California lost more than $774.9 million in state taxes, benefits and fees in 2011 due to construction worker misclassifications and undocumented activity, says a new study by a Los Angeles nonprofit research group that was underwritten by the carpenters' union.
The report contends that 16% of California construction jobs—in a $152-billion industry that employed 895,000 people in 2012—was work done off-the-books in 2011, and it points to similar problems nationwide.
The study by the Los Angeles-based Economic Roundtable states that over 39,800 California construction workers were misclassified as independent contractors in 2011.
Resulting low wages make recruiting new industry craftsmen more difficult. California's total wage gap for nearly 143,900 "informal" construction workers, who currently earn about half what their legal peers do, totaled $1.2 billion. The state's unreported and misclassified construction work increased by 400% from 1972 to 2012, primarily in the specialty building trades, including painters, laborers, carpet installers and roofers. The recession fueled a spike in misclassified or unreported construction work.
"We see this sort of thing happening in the field every day, and we thought it needed to quantified," says carpenters' union spokesman Matt Capece. "The industry complains about the need to recruit and retain skilled craftspeople, but payroll fraud contributes to the problem."
According to the report, some employers seek "a fig leaf of legal compliance" while avoiding paying taxes and benefits by misclassifying hourly workers as independent contractors, reducing payroll costs by up to 30%.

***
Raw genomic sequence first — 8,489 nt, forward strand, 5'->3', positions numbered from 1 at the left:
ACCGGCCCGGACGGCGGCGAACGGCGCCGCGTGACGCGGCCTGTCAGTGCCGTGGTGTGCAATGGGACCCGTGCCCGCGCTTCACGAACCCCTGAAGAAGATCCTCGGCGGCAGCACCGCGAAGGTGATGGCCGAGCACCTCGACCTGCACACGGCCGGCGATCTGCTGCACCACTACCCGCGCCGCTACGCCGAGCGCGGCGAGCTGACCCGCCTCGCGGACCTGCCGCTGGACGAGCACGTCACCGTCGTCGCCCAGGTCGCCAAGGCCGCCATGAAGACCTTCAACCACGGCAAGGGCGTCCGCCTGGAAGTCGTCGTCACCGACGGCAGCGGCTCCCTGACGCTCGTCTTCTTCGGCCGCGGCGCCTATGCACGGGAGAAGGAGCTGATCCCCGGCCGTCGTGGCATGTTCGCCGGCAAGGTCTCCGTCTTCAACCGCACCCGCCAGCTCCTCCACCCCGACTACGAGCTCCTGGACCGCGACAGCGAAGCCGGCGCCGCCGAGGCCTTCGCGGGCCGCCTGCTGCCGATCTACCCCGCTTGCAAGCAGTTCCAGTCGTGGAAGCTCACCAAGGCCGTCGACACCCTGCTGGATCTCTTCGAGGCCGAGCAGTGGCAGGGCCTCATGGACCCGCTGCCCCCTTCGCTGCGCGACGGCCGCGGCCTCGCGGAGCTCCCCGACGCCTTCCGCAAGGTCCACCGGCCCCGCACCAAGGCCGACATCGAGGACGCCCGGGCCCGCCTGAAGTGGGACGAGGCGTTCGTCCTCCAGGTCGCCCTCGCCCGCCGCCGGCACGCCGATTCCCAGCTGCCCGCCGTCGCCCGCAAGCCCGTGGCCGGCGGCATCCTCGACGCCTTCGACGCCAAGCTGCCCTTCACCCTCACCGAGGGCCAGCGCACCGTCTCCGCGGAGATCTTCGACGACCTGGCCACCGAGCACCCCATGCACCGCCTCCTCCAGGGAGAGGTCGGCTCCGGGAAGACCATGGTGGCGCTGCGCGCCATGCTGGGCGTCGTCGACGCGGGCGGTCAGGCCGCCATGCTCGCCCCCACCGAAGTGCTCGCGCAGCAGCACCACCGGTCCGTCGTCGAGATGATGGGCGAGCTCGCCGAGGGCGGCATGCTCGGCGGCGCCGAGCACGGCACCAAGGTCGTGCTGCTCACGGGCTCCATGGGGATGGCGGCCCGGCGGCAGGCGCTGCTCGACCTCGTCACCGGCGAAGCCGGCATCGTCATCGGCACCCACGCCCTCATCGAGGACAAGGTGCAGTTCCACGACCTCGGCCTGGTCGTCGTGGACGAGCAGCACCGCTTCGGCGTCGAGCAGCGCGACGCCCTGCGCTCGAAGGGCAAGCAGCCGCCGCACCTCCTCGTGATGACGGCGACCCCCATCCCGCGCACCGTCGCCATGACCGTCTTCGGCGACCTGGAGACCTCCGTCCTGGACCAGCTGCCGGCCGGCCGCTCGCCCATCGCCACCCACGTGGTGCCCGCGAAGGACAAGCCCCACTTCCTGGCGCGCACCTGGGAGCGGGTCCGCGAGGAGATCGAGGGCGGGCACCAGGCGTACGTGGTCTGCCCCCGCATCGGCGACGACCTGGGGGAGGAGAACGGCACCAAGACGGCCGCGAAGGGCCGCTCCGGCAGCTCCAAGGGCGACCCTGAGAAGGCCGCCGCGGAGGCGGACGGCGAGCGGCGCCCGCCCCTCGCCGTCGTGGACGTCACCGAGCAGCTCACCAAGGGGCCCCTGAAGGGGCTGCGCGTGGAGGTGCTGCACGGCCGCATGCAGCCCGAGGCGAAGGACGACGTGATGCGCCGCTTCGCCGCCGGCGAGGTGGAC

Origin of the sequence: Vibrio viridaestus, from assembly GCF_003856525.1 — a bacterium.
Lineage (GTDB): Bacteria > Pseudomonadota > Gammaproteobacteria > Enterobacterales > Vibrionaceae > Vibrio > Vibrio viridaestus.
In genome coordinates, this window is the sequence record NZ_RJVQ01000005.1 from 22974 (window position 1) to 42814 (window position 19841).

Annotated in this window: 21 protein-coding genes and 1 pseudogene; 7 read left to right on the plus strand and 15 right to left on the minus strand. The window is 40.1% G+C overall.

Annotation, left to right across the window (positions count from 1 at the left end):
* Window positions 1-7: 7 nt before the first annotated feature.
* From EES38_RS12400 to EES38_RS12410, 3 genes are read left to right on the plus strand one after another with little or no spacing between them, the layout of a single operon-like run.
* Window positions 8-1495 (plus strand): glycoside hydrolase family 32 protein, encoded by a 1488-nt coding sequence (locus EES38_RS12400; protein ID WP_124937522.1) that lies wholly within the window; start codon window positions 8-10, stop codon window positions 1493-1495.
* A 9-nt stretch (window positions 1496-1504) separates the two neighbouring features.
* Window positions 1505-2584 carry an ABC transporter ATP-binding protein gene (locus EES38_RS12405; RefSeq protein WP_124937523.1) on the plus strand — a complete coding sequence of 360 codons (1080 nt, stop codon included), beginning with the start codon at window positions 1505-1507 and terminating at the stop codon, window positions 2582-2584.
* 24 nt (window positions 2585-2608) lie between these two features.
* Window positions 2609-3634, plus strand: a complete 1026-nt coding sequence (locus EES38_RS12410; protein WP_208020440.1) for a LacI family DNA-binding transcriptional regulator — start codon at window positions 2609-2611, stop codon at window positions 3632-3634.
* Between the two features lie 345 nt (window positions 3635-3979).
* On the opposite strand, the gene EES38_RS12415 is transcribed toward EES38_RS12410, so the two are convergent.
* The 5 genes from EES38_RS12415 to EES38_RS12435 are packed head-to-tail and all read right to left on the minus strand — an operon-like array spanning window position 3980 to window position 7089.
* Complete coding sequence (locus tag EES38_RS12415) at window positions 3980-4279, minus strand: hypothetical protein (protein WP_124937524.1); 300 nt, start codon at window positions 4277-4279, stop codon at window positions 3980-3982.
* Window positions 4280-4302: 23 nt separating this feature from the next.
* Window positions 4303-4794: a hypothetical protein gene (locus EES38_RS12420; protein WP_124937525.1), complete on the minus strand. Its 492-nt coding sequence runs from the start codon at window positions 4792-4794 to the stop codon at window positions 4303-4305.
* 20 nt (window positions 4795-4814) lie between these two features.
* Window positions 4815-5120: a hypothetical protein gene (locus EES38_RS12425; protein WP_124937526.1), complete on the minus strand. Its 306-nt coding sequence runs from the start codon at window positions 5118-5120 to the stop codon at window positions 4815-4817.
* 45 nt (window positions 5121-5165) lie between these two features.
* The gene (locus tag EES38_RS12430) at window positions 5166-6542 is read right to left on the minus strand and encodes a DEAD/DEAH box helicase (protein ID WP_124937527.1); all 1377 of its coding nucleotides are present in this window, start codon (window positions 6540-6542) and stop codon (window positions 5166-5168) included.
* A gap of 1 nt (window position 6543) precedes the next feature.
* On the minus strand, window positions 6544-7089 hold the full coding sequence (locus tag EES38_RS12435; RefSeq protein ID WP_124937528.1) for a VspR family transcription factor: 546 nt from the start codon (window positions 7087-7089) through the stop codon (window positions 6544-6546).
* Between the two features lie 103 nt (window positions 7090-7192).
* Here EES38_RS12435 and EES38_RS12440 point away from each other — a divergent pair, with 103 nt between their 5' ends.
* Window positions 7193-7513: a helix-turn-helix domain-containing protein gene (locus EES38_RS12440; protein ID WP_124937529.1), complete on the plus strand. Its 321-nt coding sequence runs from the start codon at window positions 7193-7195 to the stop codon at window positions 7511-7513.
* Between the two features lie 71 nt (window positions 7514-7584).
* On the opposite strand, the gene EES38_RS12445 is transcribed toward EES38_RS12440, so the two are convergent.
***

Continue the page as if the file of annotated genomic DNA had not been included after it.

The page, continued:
California has over 20% of the U.S. undocumented population, accounting for 1 in 10 workers, which enables exploitative labor practices and tax evasion, the study says. Paying fair wages to informal construction workers would inject $1.5 billion into to California's economy and generate 7.9 new jobs for every $1 million spent, say researchers.
"While the report does present new information and statistics, it falls short in identifying everything currently being done by state agencies," says Contractors State Licensing Board registrar Steve Sands, who reviewed the study.
He says the agency was never contacted for study input, despite being named in its conclusions. Sands says the board "goes after those who break the law and hurt consumers, workers and California's economy."
According to the report, about 16.8% of the construction workforce in Indiana also was misclassified based on 2010 statistics, and 38% in Austin, Texas, based on 2009 data.
"Employee classification policy is a crazy quilt of state policies that are totally disparate from one another," says Robert Herrick, senior lecturer on industrial hygiene at Harvard University, who co-authored a 2005 report on "social and economic costs" of misclassification in Maine's construction industry. The state enacted a standard definition for independent contractors in all sectors in 2012.
Employee misclassification across all industries is a growing problem, especially in construction, where there is a downward pressure for contractors looking to come in with the lowest bid," says Alison D. Quesada, a labor education specialist at the University of Illinois, Urbana-Champaign.